PIRATE HANDBOOK

A bland introduction to the pirate life manages to suck all the fun out of the subject. Likely to please only overprotective parents, this field guide tucks such provisions as, “The crew is your family, and you must look after them and love them,” into the Pirate Oath. It also claims that pirates “only steal from people who’ve got more than they really need,” and insists that male and female pirates “respect each other equally.” Similarly, though the watercolor illustrations are replete with hooks, peglegs, eye patches and like standard gear, many of the pirates on display sport inoffensive personae like “The Smiley Pirate,” “The Hunky Pirate” and even a grandmotherly “Pirate Captain’s Mum.” The translator lets a lookout shout “Land Ahoy!”—which only children who have never read another pirate book will accept. Production standards are equally careless, as a word is misspelled in the Pirate Vocabulary list (the “Pirat” flag), and there’s a blank space on the treasure map where a coded message is supposed to be. Shelve in Davy Jones' locker. (Picture book. 7-9)

Pub Date: May 1, 2011

ISBN: 978-84-937814-8-4

Page Count: 32

Publisher: Cuento de Luz

Review Posted Online: April 4, 2011

Kirkus Reviews Issue: April 1, 2011

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This high-wattage debut is a little rough around the edges, but there’s nary a dull moment.

CAT DAD, KING OF THE GOBLINS

A pair of sisters and a froggy sidekick go up against a horde of fungal jungle dwellers in this frantically paced Canadian import.

When Mom transforms Dad into a cat, 10-year-old Luey, her leggy green friend, Phil, and little sister Miri chase him through a closet door and down a jungle path into a maze of tunnels. They manage to rescue their errant parent from the maroon-colored, cat-worshiping goblins that had overrun the garden. (They are not the “mythological” sort, explains Wilson, but sentient mushrooms dressed in towels.) The three put most of their pursuers to flight by rubbing Dad’s fur the wrong way to turn him into a raving, furry maniac (the rest flee at the closet door, screaming “IT’S THE MOM CREATURE! RETREAT!!”). Captured in multiple, sometimes overly small panels of garishly colored cartoon art, the action—not to mention the internal logic—is sometimes hard to follow. Still, dragging along their timorous but canny buddy, the dark-skinned, big-haired sisters dash into danger with commendable vim, and readers will cheer when they come out triumphant on the other side.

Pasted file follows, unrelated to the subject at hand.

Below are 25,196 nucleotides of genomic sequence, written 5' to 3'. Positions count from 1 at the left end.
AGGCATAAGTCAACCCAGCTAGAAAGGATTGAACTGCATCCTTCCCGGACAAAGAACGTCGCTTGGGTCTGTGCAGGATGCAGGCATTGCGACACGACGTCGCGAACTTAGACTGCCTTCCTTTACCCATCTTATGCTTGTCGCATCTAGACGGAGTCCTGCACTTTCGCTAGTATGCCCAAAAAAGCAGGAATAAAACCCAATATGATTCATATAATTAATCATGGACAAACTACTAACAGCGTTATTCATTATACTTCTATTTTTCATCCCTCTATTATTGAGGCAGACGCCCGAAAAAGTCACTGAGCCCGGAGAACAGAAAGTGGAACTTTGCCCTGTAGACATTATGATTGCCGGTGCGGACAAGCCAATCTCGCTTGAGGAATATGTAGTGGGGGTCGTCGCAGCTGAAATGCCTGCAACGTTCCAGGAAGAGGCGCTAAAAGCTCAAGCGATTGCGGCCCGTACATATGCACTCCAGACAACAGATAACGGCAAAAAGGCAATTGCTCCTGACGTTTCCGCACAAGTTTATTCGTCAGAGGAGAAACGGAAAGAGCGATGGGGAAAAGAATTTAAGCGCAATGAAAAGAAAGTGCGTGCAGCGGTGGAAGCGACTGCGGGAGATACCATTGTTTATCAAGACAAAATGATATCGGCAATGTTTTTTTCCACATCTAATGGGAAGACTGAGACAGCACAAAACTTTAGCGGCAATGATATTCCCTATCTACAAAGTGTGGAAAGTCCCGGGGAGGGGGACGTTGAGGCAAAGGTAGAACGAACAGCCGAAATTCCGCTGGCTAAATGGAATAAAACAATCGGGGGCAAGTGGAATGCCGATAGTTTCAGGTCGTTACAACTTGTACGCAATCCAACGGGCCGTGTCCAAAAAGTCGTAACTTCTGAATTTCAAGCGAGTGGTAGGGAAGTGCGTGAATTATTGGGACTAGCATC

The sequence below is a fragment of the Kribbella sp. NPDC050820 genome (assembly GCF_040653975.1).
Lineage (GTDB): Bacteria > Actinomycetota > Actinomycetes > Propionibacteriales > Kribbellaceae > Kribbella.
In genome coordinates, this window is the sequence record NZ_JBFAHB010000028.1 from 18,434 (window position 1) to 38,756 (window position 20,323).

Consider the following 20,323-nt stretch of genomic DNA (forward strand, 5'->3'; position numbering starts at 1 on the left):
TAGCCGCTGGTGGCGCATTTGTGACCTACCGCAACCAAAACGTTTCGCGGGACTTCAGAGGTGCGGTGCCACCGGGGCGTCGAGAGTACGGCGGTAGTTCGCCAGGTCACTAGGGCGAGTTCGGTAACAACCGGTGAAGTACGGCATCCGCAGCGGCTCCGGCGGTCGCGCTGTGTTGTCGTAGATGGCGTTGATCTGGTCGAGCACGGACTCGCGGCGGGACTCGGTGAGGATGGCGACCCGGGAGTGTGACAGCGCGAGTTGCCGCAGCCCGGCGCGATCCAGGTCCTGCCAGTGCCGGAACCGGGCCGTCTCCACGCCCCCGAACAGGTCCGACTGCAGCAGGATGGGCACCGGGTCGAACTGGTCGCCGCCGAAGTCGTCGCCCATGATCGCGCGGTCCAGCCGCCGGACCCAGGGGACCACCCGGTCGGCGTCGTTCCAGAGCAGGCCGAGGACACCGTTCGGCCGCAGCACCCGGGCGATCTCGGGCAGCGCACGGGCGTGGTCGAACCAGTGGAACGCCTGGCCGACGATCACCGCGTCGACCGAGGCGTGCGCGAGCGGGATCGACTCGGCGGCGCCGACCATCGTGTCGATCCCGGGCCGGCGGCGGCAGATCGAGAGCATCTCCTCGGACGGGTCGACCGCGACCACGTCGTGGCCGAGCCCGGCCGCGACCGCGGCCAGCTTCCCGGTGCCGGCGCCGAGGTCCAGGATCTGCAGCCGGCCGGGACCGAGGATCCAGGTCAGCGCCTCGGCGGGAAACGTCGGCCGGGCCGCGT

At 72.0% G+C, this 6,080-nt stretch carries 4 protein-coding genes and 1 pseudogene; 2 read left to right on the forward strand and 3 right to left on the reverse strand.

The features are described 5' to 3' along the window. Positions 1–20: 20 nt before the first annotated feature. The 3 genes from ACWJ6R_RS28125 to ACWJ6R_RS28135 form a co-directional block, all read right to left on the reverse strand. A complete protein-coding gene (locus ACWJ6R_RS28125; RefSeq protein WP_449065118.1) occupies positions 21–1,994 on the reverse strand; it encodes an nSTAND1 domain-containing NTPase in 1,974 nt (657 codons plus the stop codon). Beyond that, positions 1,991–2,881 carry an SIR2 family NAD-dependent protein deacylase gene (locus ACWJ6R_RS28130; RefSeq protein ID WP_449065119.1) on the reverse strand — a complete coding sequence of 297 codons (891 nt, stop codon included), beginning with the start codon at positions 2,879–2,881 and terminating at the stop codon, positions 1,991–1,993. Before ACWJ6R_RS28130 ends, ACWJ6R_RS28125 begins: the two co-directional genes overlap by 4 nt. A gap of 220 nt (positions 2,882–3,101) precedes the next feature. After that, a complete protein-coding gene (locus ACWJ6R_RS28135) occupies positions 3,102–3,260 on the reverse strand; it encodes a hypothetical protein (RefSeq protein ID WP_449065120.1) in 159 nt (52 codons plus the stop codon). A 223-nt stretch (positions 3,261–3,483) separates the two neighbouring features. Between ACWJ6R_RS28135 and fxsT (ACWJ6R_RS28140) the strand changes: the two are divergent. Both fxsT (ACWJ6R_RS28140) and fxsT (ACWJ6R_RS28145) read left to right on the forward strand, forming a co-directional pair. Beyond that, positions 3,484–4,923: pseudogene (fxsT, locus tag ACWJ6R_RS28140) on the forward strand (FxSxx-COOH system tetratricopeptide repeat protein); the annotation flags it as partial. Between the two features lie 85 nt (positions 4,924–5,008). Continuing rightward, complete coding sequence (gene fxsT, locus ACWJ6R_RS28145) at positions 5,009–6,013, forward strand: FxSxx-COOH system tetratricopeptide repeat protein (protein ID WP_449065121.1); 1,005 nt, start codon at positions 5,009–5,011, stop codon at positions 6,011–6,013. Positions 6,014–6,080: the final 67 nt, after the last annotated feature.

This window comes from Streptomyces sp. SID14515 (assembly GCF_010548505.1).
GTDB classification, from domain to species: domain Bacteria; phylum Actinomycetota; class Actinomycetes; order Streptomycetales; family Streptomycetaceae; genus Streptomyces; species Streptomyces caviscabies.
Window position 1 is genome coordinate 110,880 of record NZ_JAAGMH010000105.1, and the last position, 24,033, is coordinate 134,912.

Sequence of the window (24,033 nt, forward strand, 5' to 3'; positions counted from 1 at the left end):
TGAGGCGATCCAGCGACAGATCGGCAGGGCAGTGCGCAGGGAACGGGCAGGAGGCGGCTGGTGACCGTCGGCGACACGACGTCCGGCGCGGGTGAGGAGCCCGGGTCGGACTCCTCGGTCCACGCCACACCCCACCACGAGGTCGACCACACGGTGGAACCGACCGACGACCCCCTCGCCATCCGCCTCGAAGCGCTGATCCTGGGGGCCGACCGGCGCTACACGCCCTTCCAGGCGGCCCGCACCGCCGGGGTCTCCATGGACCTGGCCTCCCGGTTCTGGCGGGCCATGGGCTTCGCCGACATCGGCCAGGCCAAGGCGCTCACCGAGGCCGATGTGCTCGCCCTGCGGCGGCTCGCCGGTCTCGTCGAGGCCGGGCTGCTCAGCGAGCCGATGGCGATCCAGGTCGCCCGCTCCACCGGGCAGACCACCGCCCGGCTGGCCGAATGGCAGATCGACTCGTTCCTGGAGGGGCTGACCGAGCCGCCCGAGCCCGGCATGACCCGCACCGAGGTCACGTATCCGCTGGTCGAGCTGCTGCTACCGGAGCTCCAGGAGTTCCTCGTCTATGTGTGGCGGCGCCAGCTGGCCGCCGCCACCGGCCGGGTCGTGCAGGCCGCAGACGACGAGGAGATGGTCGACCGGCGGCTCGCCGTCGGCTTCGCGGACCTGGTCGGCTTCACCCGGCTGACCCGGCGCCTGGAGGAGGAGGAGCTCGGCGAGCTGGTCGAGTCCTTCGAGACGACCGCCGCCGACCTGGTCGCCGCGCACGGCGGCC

This high-wattage debut is a little rough around the edges, but there’s nary a dull moment. (afterword) (Graphic fantasy. 7-9)

Pub Date: Sept. 9, 2014

ISBN: 978-1-927668-11-5

Page Count: 48

Publisher: Koyama Press

Review Posted Online: Aug. 6, 2014

Kirkus Reviews Issue: Sept. 1, 2014

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A visually polished print debut—with a teaser on the front flap for the app version in place of a blurb. Unsurprisingly,...

THE OTHERWORLDLY ADVENTURES OF TYLER WASHBURN

THE NEW KID

Hypercool paintings featuring alien school kids and elaborately detailed planetscapes juice up this weakly plotted tale of a young tinkerer transported to a galactic academy.

Tyler is mostly given to the sort of smarmy inventions that let him spy into his sister’s bedroom or splatter his dad with paint. Despite this, Tyler is promoted to an extremely multicultural orbiting school where he has a (sometimes literal) blast learning to use a jet pack and taking field trips to exotic planets. Cole, a digital artist with a hefty film résumé, plants an unrepentant smirk on his bright-eyed protagonist, surrounds him with heavily made-up but basically humanoid schoolmates, and places him in a series of atmospheric, dazzlingly finished high-tech or extraplanetary settings. Tyler’s overly expository first-person narration makes liberal use of exclamation points, an irritant that some readers may find mitigated by the cool sci-fi language. Readers of Mark Fearing’s Earthling! (2012), Aaron Reynolds and Andy Rash’s Superhero School (2009) and Dave Roman’s Astronaut Academy (2011) may feel a sense of déjà vu, but there’s more than enough eye candy to compensate.

A visually polished print debut—with a teaser on the front flap for the app version in place of a blurb. Unsurprisingly, also in development as a film. (Picture book. 7-9)

Pub Date: Dec. 1, 2012

ISBN: 978-1-9334-9277-3

Page Count: 48

Publisher: Design Studio Press

Review Posted Online: Oct. 31, 2012

Kirkus Reviews Issue: Nov. 15, 2012

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